This tutorial is designed to show most of the UV mapping techniques and
tricks that I use day in and day out. This is more of a brief case
study rather than a step by step tutorial but it will give you, the
viewer, an idea of the work flow I use when UV mapping something tricky
like a human skull. I hope you enjoy it and learn something.
We will begin with a look at the model itself. Its always good to
unwrap Uvs on an object that is not to detailed because it can get
difficult to edit quickly and I am going to be using UVlayout which
automatically smooths and unwraps a models UVs and it can get very slow
if there are thousands of polygons to unwrap. The model is split into
three parts, I decided not to have the mandible as a separate object
from the rest of the skull because it can be easily split up in
UVlayout. The teeth though are separate because they will make a lot of
UV shells and its best to have them separate from everything else.
In figure 2 it shows the model being imported into UVlayout, in the
load options the new box is checked, this clears any previous Uvs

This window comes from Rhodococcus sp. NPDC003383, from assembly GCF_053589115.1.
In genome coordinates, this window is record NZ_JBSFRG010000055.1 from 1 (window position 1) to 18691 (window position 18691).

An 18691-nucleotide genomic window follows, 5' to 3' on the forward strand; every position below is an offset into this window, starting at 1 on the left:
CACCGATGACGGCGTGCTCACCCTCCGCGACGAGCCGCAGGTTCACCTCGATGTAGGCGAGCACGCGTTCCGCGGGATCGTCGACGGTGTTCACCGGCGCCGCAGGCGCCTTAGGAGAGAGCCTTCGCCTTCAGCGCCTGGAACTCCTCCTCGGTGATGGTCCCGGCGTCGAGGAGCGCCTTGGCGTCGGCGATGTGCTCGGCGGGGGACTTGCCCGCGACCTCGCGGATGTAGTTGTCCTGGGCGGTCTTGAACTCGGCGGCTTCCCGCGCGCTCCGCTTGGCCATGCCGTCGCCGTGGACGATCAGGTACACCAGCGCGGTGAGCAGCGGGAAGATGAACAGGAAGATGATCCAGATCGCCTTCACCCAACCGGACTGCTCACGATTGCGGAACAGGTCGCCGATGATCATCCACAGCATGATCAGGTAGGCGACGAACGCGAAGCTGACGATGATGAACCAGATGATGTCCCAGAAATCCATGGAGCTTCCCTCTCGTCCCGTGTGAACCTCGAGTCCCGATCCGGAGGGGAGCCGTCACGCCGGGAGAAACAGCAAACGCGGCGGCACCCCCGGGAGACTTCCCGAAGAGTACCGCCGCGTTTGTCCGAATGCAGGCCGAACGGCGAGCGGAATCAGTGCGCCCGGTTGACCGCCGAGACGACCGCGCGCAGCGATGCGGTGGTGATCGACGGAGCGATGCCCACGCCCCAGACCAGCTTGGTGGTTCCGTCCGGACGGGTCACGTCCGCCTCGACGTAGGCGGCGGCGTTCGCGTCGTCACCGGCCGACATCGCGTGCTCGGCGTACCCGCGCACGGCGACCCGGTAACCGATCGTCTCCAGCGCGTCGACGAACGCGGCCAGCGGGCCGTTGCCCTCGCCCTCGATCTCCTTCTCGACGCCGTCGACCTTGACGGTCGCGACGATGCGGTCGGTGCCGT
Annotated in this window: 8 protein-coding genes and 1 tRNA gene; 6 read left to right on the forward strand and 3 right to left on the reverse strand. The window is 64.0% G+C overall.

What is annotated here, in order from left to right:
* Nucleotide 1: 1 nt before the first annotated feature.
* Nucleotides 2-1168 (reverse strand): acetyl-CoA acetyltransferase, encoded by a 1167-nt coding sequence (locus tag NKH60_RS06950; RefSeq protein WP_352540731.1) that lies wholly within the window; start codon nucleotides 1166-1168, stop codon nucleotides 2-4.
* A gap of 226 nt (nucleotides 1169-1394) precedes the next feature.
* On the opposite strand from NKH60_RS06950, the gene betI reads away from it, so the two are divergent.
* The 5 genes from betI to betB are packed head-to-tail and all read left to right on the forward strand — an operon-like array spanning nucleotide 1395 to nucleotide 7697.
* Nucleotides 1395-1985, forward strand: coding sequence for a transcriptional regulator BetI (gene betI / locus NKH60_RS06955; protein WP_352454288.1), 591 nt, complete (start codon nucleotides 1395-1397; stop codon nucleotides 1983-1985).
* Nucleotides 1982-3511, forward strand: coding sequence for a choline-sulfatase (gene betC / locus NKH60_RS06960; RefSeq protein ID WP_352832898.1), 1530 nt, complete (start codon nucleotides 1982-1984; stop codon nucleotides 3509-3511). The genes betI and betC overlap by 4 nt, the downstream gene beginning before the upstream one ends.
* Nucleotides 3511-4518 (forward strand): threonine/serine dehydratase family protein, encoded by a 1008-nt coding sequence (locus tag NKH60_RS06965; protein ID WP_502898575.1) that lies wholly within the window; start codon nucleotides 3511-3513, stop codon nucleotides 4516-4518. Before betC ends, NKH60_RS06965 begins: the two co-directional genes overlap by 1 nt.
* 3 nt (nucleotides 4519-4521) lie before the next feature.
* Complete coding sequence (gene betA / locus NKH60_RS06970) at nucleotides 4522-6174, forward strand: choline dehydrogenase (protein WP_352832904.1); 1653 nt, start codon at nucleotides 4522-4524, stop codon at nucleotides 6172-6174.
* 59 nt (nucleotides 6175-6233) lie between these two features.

that are written into the .obj file. If the edit box is checked it
will import any Uvs written into the file so you can edit them.
The next thing to do if the object is symmetrical is to tell Uvlayout
to find its symmetry, this helps a lot because it mirrors over any cuts
you make to one side and when it unwraps the shells it makes both sides
match. This can be seen in figure 3, also I have split up the mandible
and main skull object.
In figure 4 I have spent a little time cutting up the model into chunks
that can be easily unwrapped, the trickiest area was around the side of
the skull. It can sometimes take a while to get these things right,
there was a lot of back and forth with cutting up parts and seeing if
it unwraps well, and if it didnt unwrap well then I made adjustments
and unwrapped again etc.
In figure 5, it shows the process UVlayout goes through as it unwraps the UV shell. It can sometimes take a few minutes depending on the
polygon count of the object. you can see I let it calculate a little
too long and there are overlapping UVs near the face of the skull, I
fix this later. Also notice that with symmetry on the UVs are identical
on each side.
It didnt take too long to unwrap the rest of the shells. You can see
in figure 6 in some of the UVs there are some areas of blue or red,
this means that areas with red arent getting an equal amount of UV
space in comparison with all the others UVs, and blue means the
polygons are getting too much UV space and green of course means the
polygons are getting the right amount of UV space.
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Author:0 Submitted: 2008-12-15 11:54:33 UTC Tags: Software: Maya Views: 77,558